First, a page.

When the celebrated biotech pioneer and Vertex ($VRTX) founder Josh Boger (pictured) retired from the company back in 2009, he could point with considerable pride not only to a promising new therapy for hepatitis C, but also to a cystic fibrosis drug program that would go on to a high-profile approval. And when an upstart biotech company named Alkeus presented an experimental therapy for a rare eye disease drug in a contest he was judging last year, Boger couldn't help but be impressed by the favorable comparisons he drew to his work in cystic fibrosis.
"There are so many parallels to CF it's eerie," Boger told the Boston Globe. Alkeus won the competition. And the lead program hooked Boger, who has decided to step back out of retirement to act as executive chairman for the fledgling Boston-based company after making a small investment.
"ALK-001's underlying science is one of the most elegant I have seen," Boger said in a statement announcing the move, "and the animal data corroborate its promise to treat Stargardt disease." The FDA has cleared the lead program for its first human study. And Boger is back in business--much to his surprise.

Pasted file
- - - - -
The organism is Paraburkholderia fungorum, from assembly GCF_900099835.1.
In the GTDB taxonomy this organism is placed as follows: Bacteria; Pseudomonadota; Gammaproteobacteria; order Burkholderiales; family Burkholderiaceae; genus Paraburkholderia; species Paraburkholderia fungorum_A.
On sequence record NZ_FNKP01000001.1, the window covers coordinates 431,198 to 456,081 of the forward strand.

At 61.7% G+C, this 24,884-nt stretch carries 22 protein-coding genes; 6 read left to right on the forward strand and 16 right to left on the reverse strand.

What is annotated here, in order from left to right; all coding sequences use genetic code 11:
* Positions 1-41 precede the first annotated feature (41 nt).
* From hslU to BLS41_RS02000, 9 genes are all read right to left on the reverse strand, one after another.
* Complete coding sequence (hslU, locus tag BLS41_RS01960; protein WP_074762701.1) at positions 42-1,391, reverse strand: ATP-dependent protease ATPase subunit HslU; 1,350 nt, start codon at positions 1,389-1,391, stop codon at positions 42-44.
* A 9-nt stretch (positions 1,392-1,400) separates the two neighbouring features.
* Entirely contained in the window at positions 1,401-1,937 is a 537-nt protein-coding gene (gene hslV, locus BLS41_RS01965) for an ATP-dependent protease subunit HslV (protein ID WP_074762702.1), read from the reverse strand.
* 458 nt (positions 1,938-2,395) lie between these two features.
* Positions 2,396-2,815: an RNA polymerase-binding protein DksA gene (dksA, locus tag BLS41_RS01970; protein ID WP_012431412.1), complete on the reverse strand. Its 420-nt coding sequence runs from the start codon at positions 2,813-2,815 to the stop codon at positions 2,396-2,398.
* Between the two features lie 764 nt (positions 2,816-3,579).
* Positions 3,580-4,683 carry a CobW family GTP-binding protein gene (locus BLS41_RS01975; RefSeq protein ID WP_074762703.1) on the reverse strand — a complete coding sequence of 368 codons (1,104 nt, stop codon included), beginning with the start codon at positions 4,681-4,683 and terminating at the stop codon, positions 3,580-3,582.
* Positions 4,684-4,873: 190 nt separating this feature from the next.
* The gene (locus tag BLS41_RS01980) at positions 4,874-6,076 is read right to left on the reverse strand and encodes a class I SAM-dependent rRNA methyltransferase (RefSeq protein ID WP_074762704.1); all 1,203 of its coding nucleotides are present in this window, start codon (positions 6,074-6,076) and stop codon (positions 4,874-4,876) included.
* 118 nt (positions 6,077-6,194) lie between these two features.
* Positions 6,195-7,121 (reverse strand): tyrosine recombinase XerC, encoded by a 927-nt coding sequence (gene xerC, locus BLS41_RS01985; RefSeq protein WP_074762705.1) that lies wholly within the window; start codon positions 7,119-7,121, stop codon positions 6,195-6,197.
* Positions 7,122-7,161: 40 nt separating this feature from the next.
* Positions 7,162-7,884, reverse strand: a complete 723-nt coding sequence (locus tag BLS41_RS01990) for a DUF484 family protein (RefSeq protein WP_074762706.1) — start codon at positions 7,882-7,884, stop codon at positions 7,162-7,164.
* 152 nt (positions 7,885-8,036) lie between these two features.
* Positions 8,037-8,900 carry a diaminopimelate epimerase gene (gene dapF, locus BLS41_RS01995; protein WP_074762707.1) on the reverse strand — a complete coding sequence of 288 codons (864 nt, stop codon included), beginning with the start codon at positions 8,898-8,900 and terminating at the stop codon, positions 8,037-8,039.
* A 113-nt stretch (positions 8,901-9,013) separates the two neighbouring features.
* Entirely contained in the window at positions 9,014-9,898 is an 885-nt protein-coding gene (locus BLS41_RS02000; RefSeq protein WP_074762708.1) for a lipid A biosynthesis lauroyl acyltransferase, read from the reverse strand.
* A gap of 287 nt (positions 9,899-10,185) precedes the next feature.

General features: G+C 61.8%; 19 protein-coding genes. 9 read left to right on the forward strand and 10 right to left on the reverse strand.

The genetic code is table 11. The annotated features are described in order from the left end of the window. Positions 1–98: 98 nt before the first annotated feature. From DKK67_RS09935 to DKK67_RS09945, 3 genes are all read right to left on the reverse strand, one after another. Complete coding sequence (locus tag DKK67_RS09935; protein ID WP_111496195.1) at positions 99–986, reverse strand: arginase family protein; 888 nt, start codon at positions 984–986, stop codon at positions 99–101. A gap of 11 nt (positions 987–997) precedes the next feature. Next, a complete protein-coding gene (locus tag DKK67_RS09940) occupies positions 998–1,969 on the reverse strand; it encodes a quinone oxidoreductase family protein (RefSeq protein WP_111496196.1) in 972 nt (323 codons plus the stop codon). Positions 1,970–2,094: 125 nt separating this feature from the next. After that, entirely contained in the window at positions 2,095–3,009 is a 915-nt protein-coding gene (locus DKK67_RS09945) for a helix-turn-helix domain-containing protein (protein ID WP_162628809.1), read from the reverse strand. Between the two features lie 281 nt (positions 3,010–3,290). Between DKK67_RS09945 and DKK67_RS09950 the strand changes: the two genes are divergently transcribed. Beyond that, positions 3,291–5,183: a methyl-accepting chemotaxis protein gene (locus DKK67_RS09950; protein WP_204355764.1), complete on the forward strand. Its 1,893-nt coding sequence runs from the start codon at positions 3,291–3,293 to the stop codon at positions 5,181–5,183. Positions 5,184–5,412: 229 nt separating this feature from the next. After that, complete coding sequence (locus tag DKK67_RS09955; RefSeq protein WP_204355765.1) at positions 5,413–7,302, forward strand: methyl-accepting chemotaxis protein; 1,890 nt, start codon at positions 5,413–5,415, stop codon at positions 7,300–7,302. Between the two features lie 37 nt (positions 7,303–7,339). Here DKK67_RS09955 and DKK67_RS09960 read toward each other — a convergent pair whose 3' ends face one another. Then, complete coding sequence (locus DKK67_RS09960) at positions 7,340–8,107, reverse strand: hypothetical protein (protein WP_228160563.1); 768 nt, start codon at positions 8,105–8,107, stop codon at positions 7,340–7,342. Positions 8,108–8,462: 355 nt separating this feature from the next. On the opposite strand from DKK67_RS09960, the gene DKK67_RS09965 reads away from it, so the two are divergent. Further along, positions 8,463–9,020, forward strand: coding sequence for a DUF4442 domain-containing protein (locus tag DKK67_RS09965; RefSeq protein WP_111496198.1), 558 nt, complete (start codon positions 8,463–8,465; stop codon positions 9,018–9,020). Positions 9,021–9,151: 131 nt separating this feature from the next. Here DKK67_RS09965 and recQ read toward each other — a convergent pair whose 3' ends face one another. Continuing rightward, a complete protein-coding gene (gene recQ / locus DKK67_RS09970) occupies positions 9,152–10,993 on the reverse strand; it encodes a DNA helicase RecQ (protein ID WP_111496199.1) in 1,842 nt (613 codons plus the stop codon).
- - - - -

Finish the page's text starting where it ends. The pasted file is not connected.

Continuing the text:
"I wasn't even going to consult," Boger told his hometown newspaper. "But this just hit too many buttons for me; it broke me down. I think I can make a difference in a role that takes advantage of things I really know how to do."
Alkeus was formed out of research undertaken in Stargardt disease at Columbia University, in which a genetic mutation causes a protein breakdown that stops vitamin A from cycling through, which is necessary to maintain good vision. About one in every 10,000 children suffer from it. It's a familiar scientific challenge for the Vertex founder. Vertex's cystic fibrosis drugs are designed to correct the protein defects that trigger the disease.
- get the press release
- here's the Boston Globe story